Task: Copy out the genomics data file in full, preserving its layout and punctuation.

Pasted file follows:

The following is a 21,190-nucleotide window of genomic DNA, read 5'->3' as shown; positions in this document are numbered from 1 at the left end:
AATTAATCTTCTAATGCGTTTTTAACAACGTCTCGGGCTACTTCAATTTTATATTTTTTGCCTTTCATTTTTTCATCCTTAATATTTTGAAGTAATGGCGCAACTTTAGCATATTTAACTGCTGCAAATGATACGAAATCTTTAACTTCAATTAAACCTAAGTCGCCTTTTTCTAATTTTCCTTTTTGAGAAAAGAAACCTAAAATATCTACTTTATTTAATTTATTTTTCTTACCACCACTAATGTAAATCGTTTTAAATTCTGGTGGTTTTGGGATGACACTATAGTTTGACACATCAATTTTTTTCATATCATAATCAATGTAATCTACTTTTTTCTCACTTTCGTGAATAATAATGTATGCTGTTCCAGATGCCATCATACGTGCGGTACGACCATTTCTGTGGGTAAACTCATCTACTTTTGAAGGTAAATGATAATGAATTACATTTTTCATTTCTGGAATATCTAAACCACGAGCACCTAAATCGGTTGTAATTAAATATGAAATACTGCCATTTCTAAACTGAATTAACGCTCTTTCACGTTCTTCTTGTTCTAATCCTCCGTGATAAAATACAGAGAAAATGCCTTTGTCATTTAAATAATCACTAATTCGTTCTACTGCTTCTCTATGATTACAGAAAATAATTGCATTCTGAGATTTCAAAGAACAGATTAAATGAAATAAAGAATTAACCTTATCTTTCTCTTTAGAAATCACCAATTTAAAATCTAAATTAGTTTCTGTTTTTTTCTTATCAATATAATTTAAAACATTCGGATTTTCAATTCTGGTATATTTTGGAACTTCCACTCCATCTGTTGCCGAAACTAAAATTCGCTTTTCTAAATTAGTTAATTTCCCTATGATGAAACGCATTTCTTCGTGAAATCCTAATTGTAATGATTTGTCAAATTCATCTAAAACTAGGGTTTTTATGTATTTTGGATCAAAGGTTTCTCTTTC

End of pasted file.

The following is a 21,190-nucleotide window of genomic DNA, read 5'->3' as shown; positions in this document are numbered from 1 at the left end:
AATTAATCTTCTAATGCGTTTTTAACAACGTCTCGGGCTACTTCAATTTTATATTTTTTGCCTTTCATTTTTTCATCCTTAATATTTTGAAGTAATGGCGCAACTTTAGCATATTTAACTGCTGCAAATGATACGAAATCTTTAACTTCAATTAAACCTAAGTCGCCTTTTTCTAATTTTCCTTTTTGAGAAAAGAAACCTAAAATATCTACTTTATTTAATTTATTTTTCTTACCACCACTAATGTAAATCGTTTTAAATTCTGGTGGTTTTGGGATGACACTATAGTTTGACACATCAATTTTTTTCATATCATAATCAATGTAATCTACTTTTTTCTCACTTTCGTGAATAATAATGTATGCTGTTCCAGATGCCATCATACGTGCGGTACGACCATTTCTGTGGGTAAACTCATCTACTTTTGAAGGTAAATGATAATGAATTACATTTTTCATTTCTGGAATATCTAAACCACGAGCACCTAAATCGGTTGTAATTAAATATGAAATACTGCCATTTCTAAACTGAATTAACGCTCTTTCACGTTCTTCTTGTTCTAATCCTCCGTGATAAAATACAGAGAAAATGCCTTTGTCATTTAAATAATCACTAATTCGTTCTACTGCTTCTCTATGATTACAGAAAATAATTGCATTCTGAGATTTCAAAGAACAGATTAAATGAAATAAAGAATTAACCTTATCTTTCTCTTTAGAAATCACCAATTTAAAATCTAAATTAGTTTCTGTTTTTTTCTTATCAATATAATTTAAAACATTCGGATTTTCAATTCTGGTATATTTTGGAACTTCCACTCCATCTGTTGCCGAAACTAAAATTCGCTTTTCTAAATTAGTTAATTTCCCTATGATGAAACGCATTTCTTCGTGAAATCCTAATTGTAATGATTTGTCAAATTCATCTAAAACTAGGGTTTTTATGTATTTTGGATCAAAGGTTTCTCTTTC